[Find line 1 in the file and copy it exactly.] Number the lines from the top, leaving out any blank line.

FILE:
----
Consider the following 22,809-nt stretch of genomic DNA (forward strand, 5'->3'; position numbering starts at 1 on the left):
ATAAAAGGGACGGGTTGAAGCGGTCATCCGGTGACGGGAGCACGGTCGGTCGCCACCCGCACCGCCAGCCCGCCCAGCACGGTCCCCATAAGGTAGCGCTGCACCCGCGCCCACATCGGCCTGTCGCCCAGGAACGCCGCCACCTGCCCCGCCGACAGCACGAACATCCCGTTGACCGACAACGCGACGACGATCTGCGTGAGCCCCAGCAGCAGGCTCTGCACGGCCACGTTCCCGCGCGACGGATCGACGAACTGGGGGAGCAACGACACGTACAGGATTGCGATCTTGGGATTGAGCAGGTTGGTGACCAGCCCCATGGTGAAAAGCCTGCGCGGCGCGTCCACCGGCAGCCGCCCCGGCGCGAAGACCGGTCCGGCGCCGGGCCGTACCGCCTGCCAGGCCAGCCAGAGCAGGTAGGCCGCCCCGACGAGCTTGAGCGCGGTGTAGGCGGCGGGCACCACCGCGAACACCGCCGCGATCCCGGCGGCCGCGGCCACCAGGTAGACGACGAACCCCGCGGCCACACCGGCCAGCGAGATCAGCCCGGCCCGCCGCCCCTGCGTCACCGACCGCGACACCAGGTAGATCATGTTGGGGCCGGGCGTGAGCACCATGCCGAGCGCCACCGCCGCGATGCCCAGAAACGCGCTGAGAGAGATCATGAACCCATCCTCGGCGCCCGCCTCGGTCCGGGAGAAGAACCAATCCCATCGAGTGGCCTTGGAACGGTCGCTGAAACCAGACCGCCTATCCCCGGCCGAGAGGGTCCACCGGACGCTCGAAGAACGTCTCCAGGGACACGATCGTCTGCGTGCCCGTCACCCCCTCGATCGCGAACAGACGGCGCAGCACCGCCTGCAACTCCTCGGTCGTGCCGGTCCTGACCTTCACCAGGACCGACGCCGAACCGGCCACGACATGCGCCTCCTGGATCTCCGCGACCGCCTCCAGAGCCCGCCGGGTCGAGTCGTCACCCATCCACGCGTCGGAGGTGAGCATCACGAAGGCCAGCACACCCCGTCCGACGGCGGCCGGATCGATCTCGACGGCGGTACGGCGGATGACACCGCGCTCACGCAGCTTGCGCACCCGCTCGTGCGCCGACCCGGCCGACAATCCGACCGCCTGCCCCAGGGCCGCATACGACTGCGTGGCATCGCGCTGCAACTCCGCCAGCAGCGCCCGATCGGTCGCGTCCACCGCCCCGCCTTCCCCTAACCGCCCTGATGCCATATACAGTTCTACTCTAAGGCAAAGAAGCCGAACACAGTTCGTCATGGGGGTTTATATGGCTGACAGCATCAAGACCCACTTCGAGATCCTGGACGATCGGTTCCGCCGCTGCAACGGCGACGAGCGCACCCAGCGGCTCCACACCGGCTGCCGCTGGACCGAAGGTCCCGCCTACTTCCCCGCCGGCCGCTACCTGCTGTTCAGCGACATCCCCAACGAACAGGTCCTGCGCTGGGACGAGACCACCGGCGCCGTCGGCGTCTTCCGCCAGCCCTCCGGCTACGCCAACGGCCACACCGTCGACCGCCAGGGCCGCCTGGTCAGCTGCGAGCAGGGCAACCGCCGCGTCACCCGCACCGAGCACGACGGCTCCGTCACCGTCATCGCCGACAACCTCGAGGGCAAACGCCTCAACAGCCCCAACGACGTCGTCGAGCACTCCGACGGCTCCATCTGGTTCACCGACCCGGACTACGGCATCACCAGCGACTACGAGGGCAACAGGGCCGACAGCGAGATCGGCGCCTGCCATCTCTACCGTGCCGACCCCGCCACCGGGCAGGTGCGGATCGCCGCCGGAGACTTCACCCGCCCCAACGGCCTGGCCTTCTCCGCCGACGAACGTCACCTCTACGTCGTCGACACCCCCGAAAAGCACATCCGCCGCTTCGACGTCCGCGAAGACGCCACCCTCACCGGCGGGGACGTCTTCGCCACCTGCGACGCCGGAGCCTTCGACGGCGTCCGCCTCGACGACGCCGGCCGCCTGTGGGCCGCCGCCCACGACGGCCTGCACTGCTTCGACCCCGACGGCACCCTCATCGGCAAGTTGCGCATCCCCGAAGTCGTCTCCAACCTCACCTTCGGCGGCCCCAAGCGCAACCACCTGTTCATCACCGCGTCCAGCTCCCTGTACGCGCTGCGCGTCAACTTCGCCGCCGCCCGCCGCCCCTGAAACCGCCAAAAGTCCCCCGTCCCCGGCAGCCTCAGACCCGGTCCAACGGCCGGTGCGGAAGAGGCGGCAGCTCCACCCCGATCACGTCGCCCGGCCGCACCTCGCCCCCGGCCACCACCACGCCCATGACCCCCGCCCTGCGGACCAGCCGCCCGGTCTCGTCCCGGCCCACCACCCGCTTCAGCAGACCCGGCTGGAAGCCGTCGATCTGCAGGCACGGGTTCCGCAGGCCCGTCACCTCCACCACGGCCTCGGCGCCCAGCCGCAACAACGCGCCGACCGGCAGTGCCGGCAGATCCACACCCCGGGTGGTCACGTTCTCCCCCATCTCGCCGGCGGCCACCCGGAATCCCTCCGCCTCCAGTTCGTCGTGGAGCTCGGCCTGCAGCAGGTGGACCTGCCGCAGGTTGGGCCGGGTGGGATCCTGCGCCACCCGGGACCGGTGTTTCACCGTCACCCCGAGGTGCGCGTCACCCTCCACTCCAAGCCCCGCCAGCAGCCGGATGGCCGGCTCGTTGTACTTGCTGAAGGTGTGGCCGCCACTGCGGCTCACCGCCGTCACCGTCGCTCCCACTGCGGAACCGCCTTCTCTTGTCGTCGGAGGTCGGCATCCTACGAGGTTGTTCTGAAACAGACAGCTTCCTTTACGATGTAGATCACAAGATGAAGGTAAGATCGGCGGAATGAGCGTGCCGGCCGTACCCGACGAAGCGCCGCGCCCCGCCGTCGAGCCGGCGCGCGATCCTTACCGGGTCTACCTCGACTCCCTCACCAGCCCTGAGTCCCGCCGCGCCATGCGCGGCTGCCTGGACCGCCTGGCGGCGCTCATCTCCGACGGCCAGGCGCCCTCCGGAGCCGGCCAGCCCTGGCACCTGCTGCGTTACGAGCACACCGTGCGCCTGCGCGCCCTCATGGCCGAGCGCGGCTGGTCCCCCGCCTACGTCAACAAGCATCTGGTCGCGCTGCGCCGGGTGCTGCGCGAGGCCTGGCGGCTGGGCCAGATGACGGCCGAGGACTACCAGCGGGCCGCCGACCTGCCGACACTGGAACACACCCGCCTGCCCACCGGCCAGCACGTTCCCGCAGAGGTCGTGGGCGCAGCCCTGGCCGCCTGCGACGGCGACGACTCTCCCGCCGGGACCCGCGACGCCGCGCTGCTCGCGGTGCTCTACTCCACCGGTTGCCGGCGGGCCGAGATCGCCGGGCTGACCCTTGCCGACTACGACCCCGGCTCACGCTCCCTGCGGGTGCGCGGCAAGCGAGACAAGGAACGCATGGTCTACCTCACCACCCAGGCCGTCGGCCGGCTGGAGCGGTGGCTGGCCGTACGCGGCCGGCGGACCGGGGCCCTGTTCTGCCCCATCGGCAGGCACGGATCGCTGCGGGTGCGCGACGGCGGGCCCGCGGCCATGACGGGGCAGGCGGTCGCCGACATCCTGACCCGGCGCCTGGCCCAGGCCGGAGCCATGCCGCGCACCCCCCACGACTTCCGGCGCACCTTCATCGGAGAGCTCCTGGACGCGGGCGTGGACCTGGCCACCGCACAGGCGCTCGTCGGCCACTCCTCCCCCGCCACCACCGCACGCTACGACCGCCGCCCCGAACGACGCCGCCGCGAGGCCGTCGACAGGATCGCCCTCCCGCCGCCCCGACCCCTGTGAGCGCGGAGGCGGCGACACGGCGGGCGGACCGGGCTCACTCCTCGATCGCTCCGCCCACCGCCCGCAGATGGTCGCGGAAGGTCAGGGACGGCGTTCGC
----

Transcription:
Consider the following 22,809-nt stretch of genomic DNA (forward strand, 5'->3'; position numbering starts at 1 on the left):